git branch <branch-name> and git checkout -b <branch-name> both create a branch but checkout switch to the new branch – Robert Aug 11 '16 at 14:37
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    dude bracket is just to mention you have to replace with whatever branch name you want to create and push. – piyushmandovra May 30 '18 at 3:41

A slight variation of the solutions already given here:

  1. Create a local branch based on some other (remote or local) branch:

    git checkout -b branchname
  2. Push the local branch to the remote repository (publish), but make it trackable so git pull and git push will work immediately

    git push -u origin HEAD

    Using HEAD is a "handy way to push the current branch to the same name on the remote". Source: https://git-scm.com/docs/git-push In Git terms, HEAD (in uppercase) is a reference to the top of the current branch (tree).

    The -u option is just short for --set-setupstream. This will add an upstream tracking reference for the current branch. you can verify this by looking in your .git/config file:

    Enter image description here

  • 2
    Thank you :) git push -u origin <branch-name> wasn't working for me but using HEAD instead of <branch-name> worked perfectly :) – Daniel Tonon Nov 7 '16 at 7:55

I simply do

git push -u origin localBranch:remoteBranchToBeCreated

over an already cloned project.

Git creates a new branch named remoteBranchToBeCreated under my commits I did in localBranch.

Edit: this changes your current local branch's (possibly named localBranch) upstream to origin/remoteBranchToBeCreated. To fix that, simply type:

git branch --set-upstream-to=origin/localBranch

So your current local branch now tracks origin/localBranch back.

  • This is what exactly i was actively looking for – eli May 14 at 13:08
  • git throws error: src refspec <new branch> does not match any. when I try this. – codeforester Jul 6 at 0:24

I suppose that you have already cloned a project like:

git clone http://github.com/myproject.git
  1. Then in your local copy, create a new branch and check it out:

    git checkout -b <newbranch>
  2. Supposing that you made a "git bare --init" on your server and created the myapp.git, you should:

    git remote add origin ssh://example.com/var/git/myapp.git
    git push origin master
  3. After that, users should be able to

    git clone http://example.com/var/git/myapp.git

NOTE: I'm assuming that you have your server up and running. If it isn't, it won't work. A good how-to is here.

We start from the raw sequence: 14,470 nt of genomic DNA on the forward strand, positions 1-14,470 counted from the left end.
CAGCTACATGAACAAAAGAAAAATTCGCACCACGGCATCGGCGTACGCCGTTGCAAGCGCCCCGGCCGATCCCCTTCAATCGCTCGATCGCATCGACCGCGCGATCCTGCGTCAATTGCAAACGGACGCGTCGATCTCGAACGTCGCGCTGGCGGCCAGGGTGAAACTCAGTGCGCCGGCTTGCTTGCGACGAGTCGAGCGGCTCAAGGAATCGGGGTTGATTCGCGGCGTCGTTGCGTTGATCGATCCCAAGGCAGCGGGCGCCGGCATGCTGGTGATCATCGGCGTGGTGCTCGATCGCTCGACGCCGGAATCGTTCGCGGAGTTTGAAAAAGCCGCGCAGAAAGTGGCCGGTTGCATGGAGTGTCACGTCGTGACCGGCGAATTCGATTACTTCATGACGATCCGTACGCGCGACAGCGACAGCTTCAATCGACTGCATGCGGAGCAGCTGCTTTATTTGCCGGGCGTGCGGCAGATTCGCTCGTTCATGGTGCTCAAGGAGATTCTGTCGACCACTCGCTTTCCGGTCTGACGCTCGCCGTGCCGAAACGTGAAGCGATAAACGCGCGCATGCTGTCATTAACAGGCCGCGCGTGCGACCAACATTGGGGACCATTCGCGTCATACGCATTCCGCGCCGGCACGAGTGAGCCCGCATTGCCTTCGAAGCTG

Add a remote branch:

git push origin master:new_feature_name

Check if everything is good (fetch origin and list remote branches):

git fetch origin
git branch -r

Create a local branch and track the remote branch:

git checkout -tb new_feature_name origin/new_feature_name

Update everything:

git pull
  • 1
    William's script I linked to does about the same with the additional option to delete remote branches and some safeguards, too – Tobias Kienzler May 4 '10 at 13:07
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    >to push the local branch to remote repo (publish), but make it >trackable so git pull and git push will work immediately. its what github does automatically when you push your code to their repository :-) – VP. May 4 '10 at 13:14
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    This does not respond to the question, the <newbranch> of the original repo is not trackable (and is renamed as <master> is the new repo you clone in step 3). – Lohrun May 4 '10 at 13:16
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    seems kind of overkill. does the git remote add origin make the local branch trackable? is that the key command here? – Roni Yaniv May 4 '10 at 13:21
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    @Roni Yaniv: no git remote add origin only register a new remote repository. It is just a step needed before pushing your branch to that remote repository (if you don't want to type the whole address each time) – Lohrun May 4 '10 at 13:25

edit Outdated, just use git push -u origin $BRANCHNAME

Use git publish-branch from William's miscellaneous Git tools (gitorious repo and clone).